So, if you're just starting to work out and are feeling kind of sore, excellent. You're on the right path to feeling less sore in the future. But, even more, you can train yourself to be sore. If you aren't used to the pain of stressing your body with exercise, it can feel like something's going wrong. But, eventually you start to view all the little aches and pains not as evidence that you're doing something wrong, but as proof that you're doing something right.

Sunday, June 09, 2019

Tips and Tricks for Longer Bike Rides

 Cheryl and I are heading into our busiest season of the year for biking. Most of our biking is done in after work rides on local greenways, like the American Tobacco Trail, but we also like to get out of town to ride in some less familiar locations. Often these are pretty long rides, over thirty miles, and occasionally more than 50 miles. But, even for shorter rides, we're usually far from home, and often out in remote locations where we're pretty far from any sort of assistance if we run into problems. So, I thought I'd share a few tips for how we prepare for rides.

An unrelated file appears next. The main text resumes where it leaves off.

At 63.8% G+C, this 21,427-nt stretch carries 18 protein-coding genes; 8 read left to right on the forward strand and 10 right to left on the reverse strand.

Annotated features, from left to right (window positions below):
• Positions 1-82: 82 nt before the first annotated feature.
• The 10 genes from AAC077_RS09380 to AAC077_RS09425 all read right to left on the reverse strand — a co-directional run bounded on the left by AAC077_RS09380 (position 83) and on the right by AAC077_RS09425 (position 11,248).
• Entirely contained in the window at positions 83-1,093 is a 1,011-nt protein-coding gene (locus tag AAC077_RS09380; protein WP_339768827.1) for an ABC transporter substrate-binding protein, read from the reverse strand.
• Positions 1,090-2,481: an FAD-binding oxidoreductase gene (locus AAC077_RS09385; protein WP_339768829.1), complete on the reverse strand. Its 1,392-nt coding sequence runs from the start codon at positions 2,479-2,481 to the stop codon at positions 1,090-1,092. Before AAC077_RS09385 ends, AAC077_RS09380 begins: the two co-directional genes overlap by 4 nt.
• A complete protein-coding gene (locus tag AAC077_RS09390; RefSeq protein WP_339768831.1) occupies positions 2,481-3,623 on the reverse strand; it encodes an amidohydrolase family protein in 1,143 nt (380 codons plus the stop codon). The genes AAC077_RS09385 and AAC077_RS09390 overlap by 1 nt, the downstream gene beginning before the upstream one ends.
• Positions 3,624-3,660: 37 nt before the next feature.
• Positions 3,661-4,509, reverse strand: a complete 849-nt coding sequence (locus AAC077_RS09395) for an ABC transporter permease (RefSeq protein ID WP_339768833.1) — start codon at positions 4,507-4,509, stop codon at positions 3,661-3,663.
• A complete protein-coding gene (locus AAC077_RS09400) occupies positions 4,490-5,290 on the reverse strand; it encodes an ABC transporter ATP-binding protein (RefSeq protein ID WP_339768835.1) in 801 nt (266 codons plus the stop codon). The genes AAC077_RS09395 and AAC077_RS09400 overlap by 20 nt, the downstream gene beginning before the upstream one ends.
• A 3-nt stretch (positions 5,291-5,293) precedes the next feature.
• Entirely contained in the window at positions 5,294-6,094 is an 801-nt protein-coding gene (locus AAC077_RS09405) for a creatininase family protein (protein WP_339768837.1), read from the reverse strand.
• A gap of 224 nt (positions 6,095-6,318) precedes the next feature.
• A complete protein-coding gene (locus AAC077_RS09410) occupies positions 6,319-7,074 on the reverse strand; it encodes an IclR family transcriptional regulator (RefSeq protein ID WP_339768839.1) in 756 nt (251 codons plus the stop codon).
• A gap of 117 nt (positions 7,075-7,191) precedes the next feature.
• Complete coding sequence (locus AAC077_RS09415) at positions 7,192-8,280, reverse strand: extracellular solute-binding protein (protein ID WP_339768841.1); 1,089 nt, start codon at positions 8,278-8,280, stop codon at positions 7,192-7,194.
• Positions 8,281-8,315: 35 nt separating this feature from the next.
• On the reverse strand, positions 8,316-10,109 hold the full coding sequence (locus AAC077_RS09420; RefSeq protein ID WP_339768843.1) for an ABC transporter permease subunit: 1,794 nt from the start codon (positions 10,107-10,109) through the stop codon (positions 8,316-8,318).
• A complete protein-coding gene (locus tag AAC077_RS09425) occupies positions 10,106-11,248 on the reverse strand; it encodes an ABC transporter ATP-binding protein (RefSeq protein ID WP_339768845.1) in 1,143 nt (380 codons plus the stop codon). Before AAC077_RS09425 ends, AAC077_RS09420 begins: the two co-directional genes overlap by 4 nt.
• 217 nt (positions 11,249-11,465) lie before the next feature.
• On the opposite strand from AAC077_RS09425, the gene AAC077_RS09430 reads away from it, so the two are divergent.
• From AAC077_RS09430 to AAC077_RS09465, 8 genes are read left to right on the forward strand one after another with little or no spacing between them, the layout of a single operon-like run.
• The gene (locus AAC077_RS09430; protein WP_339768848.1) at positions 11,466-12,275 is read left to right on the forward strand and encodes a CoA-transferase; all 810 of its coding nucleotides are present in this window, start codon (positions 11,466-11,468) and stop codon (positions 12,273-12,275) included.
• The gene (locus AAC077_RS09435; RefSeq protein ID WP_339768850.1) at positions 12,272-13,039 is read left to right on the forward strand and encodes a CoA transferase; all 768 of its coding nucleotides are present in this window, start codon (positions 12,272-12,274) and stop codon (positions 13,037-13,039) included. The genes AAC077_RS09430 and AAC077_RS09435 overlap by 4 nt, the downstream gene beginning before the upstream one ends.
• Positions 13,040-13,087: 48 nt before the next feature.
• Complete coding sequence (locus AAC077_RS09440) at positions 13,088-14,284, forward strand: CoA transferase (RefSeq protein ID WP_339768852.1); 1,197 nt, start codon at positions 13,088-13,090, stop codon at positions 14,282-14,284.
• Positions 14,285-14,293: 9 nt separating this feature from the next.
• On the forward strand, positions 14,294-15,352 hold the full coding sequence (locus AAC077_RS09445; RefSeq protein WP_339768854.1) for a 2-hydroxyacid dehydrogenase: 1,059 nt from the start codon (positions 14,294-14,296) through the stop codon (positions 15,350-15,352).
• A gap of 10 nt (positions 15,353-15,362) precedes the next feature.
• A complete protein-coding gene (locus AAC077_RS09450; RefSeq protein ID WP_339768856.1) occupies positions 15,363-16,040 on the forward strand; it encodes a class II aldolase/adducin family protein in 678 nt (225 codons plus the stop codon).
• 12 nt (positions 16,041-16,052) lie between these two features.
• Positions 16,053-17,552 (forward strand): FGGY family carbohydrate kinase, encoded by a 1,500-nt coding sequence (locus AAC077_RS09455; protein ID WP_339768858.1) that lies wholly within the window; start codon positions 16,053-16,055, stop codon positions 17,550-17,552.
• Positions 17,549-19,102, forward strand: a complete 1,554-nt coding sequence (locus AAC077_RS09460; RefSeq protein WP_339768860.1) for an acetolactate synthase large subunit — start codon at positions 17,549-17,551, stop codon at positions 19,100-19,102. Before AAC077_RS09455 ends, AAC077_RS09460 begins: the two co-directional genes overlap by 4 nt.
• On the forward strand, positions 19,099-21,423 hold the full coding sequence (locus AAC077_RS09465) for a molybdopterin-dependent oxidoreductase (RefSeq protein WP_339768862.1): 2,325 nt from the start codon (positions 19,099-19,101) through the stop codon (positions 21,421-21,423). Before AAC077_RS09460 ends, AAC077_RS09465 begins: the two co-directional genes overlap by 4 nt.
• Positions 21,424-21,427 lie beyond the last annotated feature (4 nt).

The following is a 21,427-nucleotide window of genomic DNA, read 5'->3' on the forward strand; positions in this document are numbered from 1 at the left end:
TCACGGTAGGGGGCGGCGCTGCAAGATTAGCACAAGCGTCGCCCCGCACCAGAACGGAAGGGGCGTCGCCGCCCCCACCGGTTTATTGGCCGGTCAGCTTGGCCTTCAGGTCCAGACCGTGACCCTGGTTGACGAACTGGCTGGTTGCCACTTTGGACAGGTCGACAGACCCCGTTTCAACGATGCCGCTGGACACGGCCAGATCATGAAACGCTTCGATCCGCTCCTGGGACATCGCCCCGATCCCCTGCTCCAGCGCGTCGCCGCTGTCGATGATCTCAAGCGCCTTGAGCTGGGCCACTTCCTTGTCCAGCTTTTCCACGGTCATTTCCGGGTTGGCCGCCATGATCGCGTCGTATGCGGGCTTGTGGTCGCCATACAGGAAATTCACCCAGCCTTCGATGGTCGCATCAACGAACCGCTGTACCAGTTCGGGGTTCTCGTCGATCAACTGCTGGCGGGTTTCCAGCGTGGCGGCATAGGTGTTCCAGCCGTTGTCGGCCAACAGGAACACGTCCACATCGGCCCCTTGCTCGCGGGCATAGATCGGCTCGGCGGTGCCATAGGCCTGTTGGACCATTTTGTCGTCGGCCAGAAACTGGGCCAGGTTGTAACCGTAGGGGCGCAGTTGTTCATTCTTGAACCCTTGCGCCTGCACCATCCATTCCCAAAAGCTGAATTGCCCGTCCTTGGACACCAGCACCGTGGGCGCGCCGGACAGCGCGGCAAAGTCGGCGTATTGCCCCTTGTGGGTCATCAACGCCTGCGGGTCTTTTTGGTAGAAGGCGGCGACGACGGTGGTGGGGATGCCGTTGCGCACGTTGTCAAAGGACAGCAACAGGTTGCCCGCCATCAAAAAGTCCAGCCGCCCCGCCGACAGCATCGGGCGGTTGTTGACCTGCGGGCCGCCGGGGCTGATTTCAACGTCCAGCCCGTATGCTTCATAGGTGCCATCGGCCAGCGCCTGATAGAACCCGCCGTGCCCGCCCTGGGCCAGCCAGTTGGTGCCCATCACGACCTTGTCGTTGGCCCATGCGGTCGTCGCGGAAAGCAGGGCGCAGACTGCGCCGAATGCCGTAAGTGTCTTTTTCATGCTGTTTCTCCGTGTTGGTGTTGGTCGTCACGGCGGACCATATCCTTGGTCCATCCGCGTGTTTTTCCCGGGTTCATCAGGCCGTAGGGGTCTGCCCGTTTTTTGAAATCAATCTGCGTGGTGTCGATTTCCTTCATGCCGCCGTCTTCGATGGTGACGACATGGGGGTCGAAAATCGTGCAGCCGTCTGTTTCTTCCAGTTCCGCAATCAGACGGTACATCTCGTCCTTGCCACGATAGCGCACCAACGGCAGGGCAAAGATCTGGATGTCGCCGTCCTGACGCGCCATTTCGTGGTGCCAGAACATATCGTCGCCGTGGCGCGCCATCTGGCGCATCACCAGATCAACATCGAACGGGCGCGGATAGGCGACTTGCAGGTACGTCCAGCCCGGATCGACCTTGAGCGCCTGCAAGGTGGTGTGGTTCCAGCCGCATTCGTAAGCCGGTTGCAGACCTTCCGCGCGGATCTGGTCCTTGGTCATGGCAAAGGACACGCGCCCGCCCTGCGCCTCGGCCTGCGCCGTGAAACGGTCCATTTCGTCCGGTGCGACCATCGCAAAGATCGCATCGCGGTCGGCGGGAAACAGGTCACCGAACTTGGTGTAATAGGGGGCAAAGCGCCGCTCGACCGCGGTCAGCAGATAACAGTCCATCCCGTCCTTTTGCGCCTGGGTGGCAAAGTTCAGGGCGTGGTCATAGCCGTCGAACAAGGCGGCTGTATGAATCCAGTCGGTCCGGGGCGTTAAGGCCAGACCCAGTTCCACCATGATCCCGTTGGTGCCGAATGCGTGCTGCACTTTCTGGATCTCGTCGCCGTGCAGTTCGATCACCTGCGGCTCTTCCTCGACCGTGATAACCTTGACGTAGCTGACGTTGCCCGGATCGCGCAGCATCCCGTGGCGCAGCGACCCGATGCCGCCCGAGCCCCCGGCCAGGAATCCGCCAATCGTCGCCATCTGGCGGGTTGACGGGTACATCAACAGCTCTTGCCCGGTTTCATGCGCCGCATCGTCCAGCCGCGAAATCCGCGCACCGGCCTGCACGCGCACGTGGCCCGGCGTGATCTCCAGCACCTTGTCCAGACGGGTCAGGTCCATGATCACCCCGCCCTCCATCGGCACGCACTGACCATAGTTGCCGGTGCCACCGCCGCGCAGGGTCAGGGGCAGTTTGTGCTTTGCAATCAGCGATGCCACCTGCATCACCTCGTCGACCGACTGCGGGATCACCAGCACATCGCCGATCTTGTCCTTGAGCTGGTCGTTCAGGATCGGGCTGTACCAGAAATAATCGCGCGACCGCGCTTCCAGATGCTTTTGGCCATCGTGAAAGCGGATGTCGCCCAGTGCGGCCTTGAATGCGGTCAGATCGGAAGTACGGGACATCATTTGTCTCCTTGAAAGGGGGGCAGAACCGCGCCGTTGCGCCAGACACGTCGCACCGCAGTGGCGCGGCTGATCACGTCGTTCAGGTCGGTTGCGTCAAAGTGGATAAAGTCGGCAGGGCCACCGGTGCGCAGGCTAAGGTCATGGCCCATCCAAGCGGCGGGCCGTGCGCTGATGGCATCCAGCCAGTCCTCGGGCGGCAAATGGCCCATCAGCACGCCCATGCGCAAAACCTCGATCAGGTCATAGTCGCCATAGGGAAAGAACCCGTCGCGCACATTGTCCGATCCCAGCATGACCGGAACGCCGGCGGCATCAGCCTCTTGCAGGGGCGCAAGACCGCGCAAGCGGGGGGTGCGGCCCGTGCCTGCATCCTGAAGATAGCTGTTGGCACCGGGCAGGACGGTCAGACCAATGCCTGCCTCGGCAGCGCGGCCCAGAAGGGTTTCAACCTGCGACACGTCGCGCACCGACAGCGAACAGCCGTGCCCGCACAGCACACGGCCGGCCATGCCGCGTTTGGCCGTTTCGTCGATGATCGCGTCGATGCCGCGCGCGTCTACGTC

First up is the physical training. Maybe you've heard about the C&O Canal route, which offers over 200 miles of biking and you would like to tackle it. Or even the more modest Neuse River Trail in Raleigh, a little over 30 miles of biking. Both are great destinations, but will probably be fairly daunting if you aren't used to riding long distances. The biggest tool we used to train ourselves for these longer rides is an exercise tracking program called Endomondo. There are plenty of similar programs, but we've had good luck with this one. It's got a simple interface that keeps track of the time you've been riding, the distance, and the pace, and several other metrics. You can tweak the interface to show any of about a dozen stats. It keeps a database of every ride you make using the program, and once you get started it's kind of addictive. We used to be pleased to ride 10 miles, then we pushed to 20, then we'd aim for 30, etc. Physically, a 30 mile bike ride is probably no more demanding of endurance than a six or seven mile hike, except for the saddle issues. It takes a lot of practice to get used to sitting on a bike seat for several hours in a row. Once you can survive a full day on a bike seat, the bikeable universe expands dramatically.